UK women outpace men in finding healthy work-life balance

New research into the up-take of flexible work reveals that when it comes to juggling the personal and professional, working women have the upper-hand.

Women are multitaskers; or so goes the old adage. New research into the up-take of flexible work reveals that when it comes to juggling the personal and professional, working women have the upper-hand.

Working women organise their time, tasks and diaries more efficiently, according to a survey of 2,000 UK professionals by Polycom. The research suggests that women are less likely to let work interrupt valuable time off. UK men, however, are a third more likely to be interrupted by work and join a conference call while on holiday or during a family event.

That said, more professional women than ever before are taking part in conference calls in taxis, trains and buses whilst on the move. Whereas, men are more likely to have attended a conference call onboard a plane.

“Technology, such as video and audio conferencing solutions, enable us to connect and collaborate with our colleagues around the world from anywhere. However, it is important that we manage our workload so as not to infringe on valuable down time. We can’t always tally diaries with those of our colleagues, but quality time off is absolutely critical to mental wellbeing and maintaining a healthy work-life balance,” Tim Stone, Polycom’s VP of marketing EMEA, said.

According to the Polycom study, UK professionals spend 30 hours on conference calls per year and take part in five virtual meetings a month – each lasting on average for half an hour. One in five have participated in a work conference from home in pyjamas.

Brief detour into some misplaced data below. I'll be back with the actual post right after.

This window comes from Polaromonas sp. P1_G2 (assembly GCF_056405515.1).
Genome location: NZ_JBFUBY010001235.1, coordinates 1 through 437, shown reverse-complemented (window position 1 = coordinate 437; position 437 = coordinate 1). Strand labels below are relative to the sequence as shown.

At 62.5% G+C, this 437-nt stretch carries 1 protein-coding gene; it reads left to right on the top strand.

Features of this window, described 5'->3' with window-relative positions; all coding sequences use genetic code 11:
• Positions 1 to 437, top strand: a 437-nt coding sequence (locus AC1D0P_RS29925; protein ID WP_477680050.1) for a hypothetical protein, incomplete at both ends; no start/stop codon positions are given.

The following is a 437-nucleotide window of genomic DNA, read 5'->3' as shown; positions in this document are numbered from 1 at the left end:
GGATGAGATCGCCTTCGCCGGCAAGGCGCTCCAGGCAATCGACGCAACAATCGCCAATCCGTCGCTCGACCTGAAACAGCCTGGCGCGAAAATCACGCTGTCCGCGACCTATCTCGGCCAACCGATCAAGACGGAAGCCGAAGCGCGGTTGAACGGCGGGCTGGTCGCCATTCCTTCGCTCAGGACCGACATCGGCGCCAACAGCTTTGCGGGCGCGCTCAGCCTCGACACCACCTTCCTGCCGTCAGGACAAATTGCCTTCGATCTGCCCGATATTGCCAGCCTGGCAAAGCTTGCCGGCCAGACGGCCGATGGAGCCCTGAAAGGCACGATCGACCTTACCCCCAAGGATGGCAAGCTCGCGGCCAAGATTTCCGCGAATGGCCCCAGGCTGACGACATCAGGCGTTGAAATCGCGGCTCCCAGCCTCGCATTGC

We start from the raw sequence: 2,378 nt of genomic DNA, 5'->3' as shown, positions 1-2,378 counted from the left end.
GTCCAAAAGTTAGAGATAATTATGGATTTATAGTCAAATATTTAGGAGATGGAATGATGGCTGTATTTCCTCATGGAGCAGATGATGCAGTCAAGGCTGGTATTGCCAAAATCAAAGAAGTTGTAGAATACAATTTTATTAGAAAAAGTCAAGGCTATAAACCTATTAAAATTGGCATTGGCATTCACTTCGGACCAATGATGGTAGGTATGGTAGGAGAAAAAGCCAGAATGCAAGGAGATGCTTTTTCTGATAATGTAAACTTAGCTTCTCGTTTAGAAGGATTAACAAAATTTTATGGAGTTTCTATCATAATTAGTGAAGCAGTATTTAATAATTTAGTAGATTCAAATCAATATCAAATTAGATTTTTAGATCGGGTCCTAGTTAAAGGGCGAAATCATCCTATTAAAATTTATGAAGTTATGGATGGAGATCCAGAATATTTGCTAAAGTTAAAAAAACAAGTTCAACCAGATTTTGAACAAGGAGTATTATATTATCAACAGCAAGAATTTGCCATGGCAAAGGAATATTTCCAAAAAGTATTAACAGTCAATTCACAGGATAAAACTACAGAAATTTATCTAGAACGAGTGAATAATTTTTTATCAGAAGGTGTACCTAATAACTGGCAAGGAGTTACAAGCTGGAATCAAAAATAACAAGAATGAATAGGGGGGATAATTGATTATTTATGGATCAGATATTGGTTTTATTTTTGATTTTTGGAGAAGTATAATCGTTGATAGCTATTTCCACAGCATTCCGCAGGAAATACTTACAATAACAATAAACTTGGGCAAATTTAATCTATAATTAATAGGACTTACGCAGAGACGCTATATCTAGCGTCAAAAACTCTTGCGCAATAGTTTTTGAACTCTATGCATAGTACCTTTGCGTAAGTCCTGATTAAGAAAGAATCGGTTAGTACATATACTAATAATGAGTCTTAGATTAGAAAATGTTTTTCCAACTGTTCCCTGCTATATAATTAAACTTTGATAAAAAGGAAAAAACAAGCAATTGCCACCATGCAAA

One bold worker in every hundred has even used a conference call to resign from their job. In contrast to this one in ten UK professionals has attended a job interview via video.  Again, UK women are leading the way in the adoption of new working methods, with a third more women stating they have met a potential new employer this way.

“The UK workforce is getting ever more mobile, with two-thirds now working from home at least once a month. As businesses and their employees adopt flexible working styles, we all need to make sure that we draw clear boundaries. With the right culture, policies and technology in place, this should be easily achievable,” Stone added.

While working from home, a fifth of UK workers camp out in their gardens for conference calls. The adoption of video conferencing continues to rise – with just over half of conference calls now being made from outside the traditional office. Polycom attributes this workplace shift directly to the increased ease-of-use and quality user experience of collaborative and conferencing tools.

Praseeda Nair

Kellen Rempel

Praseeda was Editor for GrowthBusiness.co.uk from 2016 to 2018.

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